Modern Greek History

Goudi Coup – Changing Greece’s Political Landscape

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The Goudi coup is one of the most pivotal moments in the history of Modern Greece. While political disagreements were a fact of life in Greece in the early 20th Century, the Goudi coup put these disagreements to a head and forever changed the political landscape of Greece. Here’s more information about this part of Modern Greek History:

Causes of the Goudi Coup

Historians recognize many causes for the Goudi coup. In looking at the causes of the Goudi coup, one must first analyze the many situations that the Greek military faced in the late 19th and early 20th Centuries. Particularly, the Greek loss in the Greco-Turkish War of 1897 forced the Greeks to pay a large indemnity to the Ottoman Empire.

The burden of this debt, as well as the poor economic outlook for the country in general, forced Greece into bankruptcy. Military leaders were also growing increasingly frustrated with the Greek government, leading some to form a secret society, the Military League, to bring about change in their homeland.

Start of the Goudi Coup

In the summer of 1909, the Military League was beginning to gain greater power and notoriety in Greek society. Compromised mostly of junior officers and non-commissioned officers, the Military League’s biggest goal was to establish a meritocracy in the Greek military. Seeing the increasing influence of the Military League in social affairs, Prime Minister Dimitrios Rallis arrested many members for insubordination on August 12, 1909. Meeting at the Goudi barracks, the Military League appointed Colonel Nikolas Zorbas as its leader and began its bloodless coup on August 15.

In presenting their demands to the Greek government, the Military League did not threaten a military dictatorship or try to remove King George I from the throne. Rather, the Military League sought to end the influence of royals in the military, modernize the military’s promotion system, and advocate for several changes in Greek society and politics.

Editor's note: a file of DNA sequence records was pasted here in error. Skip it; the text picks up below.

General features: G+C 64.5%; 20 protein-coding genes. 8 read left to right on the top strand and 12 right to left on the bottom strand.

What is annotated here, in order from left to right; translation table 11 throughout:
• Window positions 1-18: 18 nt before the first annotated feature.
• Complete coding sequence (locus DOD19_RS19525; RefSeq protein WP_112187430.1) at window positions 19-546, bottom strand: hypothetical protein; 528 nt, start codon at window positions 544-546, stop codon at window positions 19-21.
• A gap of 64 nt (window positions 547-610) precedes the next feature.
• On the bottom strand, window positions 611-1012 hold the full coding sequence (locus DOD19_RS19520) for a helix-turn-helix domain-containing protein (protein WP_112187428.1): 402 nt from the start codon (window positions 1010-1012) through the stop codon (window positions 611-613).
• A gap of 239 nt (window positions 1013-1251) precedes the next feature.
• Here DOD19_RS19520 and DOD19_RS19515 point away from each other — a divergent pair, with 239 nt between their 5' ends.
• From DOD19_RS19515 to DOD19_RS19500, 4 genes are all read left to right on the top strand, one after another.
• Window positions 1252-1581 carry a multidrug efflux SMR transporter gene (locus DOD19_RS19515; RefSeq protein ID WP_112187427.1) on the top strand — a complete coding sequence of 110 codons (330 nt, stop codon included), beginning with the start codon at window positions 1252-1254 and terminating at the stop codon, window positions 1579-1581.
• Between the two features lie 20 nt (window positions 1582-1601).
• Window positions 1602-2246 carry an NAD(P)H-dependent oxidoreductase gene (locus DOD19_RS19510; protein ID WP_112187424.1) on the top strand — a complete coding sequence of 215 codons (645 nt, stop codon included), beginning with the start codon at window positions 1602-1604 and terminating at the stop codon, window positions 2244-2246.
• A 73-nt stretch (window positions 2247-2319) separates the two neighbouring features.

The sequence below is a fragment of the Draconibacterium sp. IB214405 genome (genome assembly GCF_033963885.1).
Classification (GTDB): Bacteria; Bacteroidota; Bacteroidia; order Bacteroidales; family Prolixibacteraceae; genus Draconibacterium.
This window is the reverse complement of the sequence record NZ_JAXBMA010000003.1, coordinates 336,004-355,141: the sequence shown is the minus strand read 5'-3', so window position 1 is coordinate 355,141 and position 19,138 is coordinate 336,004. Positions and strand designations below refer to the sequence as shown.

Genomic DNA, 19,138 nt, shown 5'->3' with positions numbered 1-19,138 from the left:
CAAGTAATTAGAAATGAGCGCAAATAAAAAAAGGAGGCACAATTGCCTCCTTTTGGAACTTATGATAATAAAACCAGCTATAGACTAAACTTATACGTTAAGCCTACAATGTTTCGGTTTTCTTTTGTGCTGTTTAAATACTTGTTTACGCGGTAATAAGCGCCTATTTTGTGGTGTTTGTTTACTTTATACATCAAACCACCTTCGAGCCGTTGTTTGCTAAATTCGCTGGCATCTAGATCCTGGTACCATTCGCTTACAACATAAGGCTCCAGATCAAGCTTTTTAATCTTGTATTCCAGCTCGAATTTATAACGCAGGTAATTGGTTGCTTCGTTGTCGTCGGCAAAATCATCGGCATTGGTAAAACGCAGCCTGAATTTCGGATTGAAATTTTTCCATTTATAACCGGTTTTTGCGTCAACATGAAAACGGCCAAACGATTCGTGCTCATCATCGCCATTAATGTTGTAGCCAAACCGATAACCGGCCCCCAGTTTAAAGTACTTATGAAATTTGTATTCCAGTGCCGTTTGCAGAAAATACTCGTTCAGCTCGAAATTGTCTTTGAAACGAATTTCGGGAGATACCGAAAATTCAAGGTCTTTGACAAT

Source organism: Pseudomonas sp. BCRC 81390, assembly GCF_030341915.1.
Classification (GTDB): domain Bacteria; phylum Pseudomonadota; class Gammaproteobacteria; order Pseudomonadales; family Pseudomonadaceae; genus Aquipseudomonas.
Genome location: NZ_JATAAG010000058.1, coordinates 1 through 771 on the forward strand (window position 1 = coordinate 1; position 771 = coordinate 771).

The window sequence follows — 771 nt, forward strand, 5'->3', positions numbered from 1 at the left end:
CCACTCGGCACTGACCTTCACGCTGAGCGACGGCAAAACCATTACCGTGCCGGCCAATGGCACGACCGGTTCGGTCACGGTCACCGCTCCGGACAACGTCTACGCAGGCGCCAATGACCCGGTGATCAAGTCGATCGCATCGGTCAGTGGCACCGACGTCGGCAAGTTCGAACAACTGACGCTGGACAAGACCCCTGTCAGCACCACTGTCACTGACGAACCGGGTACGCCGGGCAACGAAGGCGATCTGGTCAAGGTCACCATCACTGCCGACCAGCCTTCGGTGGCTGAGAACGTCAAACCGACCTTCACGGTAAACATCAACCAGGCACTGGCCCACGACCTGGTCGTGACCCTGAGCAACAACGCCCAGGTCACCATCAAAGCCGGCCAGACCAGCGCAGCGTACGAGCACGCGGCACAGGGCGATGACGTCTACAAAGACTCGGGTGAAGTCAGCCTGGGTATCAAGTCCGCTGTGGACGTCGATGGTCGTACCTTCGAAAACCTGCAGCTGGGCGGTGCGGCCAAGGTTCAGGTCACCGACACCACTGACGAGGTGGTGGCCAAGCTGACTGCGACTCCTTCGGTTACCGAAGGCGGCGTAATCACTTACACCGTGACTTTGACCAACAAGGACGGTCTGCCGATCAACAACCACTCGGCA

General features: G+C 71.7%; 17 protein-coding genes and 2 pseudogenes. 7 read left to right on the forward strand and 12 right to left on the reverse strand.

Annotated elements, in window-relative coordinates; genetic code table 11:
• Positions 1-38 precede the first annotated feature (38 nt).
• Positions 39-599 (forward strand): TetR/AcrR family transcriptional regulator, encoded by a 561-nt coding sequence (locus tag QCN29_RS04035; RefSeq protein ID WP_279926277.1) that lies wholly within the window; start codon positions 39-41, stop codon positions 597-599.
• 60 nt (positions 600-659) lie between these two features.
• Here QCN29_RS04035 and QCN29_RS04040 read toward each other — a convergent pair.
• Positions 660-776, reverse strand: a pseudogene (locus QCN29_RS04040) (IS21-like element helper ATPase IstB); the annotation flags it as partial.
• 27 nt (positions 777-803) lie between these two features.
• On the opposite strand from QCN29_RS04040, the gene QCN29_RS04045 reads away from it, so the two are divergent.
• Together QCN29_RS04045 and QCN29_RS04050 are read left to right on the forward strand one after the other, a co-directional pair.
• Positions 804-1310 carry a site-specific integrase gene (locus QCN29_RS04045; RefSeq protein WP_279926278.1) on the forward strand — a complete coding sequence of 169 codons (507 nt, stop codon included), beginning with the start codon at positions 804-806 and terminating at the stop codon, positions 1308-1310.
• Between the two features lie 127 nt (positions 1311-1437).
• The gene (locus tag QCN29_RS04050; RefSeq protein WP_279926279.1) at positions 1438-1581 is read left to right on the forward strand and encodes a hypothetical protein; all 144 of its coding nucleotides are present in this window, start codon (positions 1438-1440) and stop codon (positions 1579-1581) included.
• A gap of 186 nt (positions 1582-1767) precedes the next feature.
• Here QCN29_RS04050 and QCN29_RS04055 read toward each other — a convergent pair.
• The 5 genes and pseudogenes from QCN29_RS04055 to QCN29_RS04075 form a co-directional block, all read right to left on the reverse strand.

After months of stalemate and increasingly tense demonstrations, the Greek government and the Military League was able to come to a compromise with the help of Eleftherios Venizelos, the prime minister of Crete. Among the most important terms of the compromise was the dissolution of the Military League.

Effects of the Goudi Coup

In elections the next year, Venizelos won the position of prime minister of Greece by a large margin. In carrying out the reforms demanded by the Military League, Prime Minister Venizelos helped modernize Greece and gave more power to democratic institutions. By far the biggest instrument of these changes was the Greek Constitution of 1911.

Among the most important legislation created by the Greek Constitution of 1911 were social programs that helped the poor and the military reforms desired by the Military League. In terms of the political environment of Greece, for several decades, parties became defined by their support or opposition to Venizelos’ reforms.

The Goudi coup was one of the most important social reform movements of modern Greece. Through bloodless demonstrations and campaigning, the Military League helped Greece embrace a series of reforms that made the country an even greater haven for democracy.



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This post was written by Greek Boston

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